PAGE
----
August 28, 2012

Meteora's Prison for Monks

By John Sanidopoulos

I first travelled to Meteora when I was 15 years old with my mother and my grandmother. We only had a day and a half to visit all the monasteries there, so we hired a random taxi driver from neighboring Kalambaka to serve as our tour guide over our two day pilgrimage. The taxi driver was a very pious man, whose cab was decorated with many icons of saints, and he was very knowledgeable about all things Meteora. As we drove from one monastery to the next, one particular rock structure caught my eye that fascinated me. I asked the driver what it was. He told us that it was a prison for monks, where they repented for their sins. In my 15 year old immature imagination I thought of this as a place of punishment and exile. I imagined what life must have been like there, what sins would have brought them there, how they endured the harsh elements, how long they served their sentence, etc. It was a complete mystery, and to this day I never have come across any reliable texts concerning this prison of monks at Meteora, until recently after 21 years a speculation came to me that may not seem too improbable.

One of the most haunting and fascinating sections of The Ladder of Divine Ascent by St. John Climacus of Sinai is recorded in Step 5, where he talks about the repentance of the monks, whom St. John called "convicts", in a harsh secluded monastery known as "The Prison". When one reads this section, you could hardly believe that this was ever a real place, but St. John stayed at the Prison for a month, and recorded for us what he saw that made an extremely deep impression on him.

The Prison that St. John visited was where monks who had gravely sinned lived in extreme ascesis and gave extraordinary proofs of repentance, straining by their labors to receive God’s forgiveness. Far from appearing as extreme and intolerable, this Prison seemed rather to the Saint to be the model of monastic life: “A soul that has lost its one-time confidence and abandoned its hope of dispassion, that has broken the seal of chastity, that has squandered the treasury of divine graces, that has become a stranger to divine consolation, that has rejected the Lord’s command…and that is wounded and pierced by sorrow as it remembers all this, will not only take on the labors mentioned above with all eagerness, but will even decide devoutly to kill itself with penitential works. It will do so if there is in it only the tiniest spark of love or of fear of the Lord.”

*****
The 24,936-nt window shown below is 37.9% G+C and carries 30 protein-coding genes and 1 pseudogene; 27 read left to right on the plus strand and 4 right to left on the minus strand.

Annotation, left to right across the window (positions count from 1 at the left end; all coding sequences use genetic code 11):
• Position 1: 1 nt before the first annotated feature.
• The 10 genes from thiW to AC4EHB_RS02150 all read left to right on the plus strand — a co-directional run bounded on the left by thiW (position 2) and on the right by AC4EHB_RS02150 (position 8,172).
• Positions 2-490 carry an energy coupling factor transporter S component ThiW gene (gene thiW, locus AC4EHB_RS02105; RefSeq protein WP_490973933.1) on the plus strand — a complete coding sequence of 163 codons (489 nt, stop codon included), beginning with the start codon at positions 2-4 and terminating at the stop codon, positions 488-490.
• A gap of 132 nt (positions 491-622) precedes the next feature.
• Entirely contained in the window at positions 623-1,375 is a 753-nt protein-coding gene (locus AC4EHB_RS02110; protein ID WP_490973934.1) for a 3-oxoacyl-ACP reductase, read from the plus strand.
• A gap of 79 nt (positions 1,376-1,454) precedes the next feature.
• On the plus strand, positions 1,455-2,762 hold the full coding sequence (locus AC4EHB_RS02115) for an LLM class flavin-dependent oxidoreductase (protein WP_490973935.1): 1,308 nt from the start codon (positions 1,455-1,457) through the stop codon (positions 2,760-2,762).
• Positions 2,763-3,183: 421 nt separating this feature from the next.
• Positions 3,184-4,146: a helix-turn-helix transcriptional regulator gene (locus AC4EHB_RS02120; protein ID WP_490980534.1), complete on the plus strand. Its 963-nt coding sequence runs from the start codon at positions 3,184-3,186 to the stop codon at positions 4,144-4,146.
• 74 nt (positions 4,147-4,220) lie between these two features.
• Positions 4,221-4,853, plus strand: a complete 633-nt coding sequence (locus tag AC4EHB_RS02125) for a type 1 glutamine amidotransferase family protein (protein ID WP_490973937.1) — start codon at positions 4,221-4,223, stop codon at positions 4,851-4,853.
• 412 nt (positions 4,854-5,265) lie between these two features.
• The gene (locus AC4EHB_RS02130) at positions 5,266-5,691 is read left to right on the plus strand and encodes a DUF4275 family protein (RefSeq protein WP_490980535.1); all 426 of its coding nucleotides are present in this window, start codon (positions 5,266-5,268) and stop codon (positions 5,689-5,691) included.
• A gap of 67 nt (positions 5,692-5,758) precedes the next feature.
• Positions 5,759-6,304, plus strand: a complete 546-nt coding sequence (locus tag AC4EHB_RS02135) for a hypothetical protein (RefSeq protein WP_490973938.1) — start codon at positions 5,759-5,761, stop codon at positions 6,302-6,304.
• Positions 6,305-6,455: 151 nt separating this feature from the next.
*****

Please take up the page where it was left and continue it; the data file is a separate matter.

If you have not read about the Prison described by St. John, I would encourage you to do so. It can be read here, between pages 29-34.

In 1959 Thomas Merton wrote a review for The Ladder of Divine Ascent in Jubilee magazine, where he praised it in many ways. However, he took exception to one section, and that was towards the chapter which describes the Prison. To him, it insulted his intelligence that St. John praised this form of asceticism and repentance, and he accused these monks of having various mental disorders. This proves that those who think according to the worlds standards and have distanced themselves away from the ascetical tradition of the Church and the way of the pious, see such things as utter follishness, insane, demented.

Regarding the prison for Monks at Meteora, which is known also as the Rock of the Holy Spirit, there are various traditions surrounding it with no positive identification. For example, we know that in the last half of the 18th century the Turkish-Albanians occupied this area and may have used it as a prison. In the beginning of the 19th century the Turks used the monasteries of Meteora as prisons and places of exile for punished clergy from Constantinople, but there is no record they stayed at the Rock of the Holy Spirit. In fact, no one knows if they were really ever prisons at all. It could have just been a place for ascetics to stay. But why call it a prison? There must be something to that tradition. Perhaps there was a certain resemblance to the way of life here that there was in the Prison described by St. John. It's all speculation, but a valid theory nonetheless.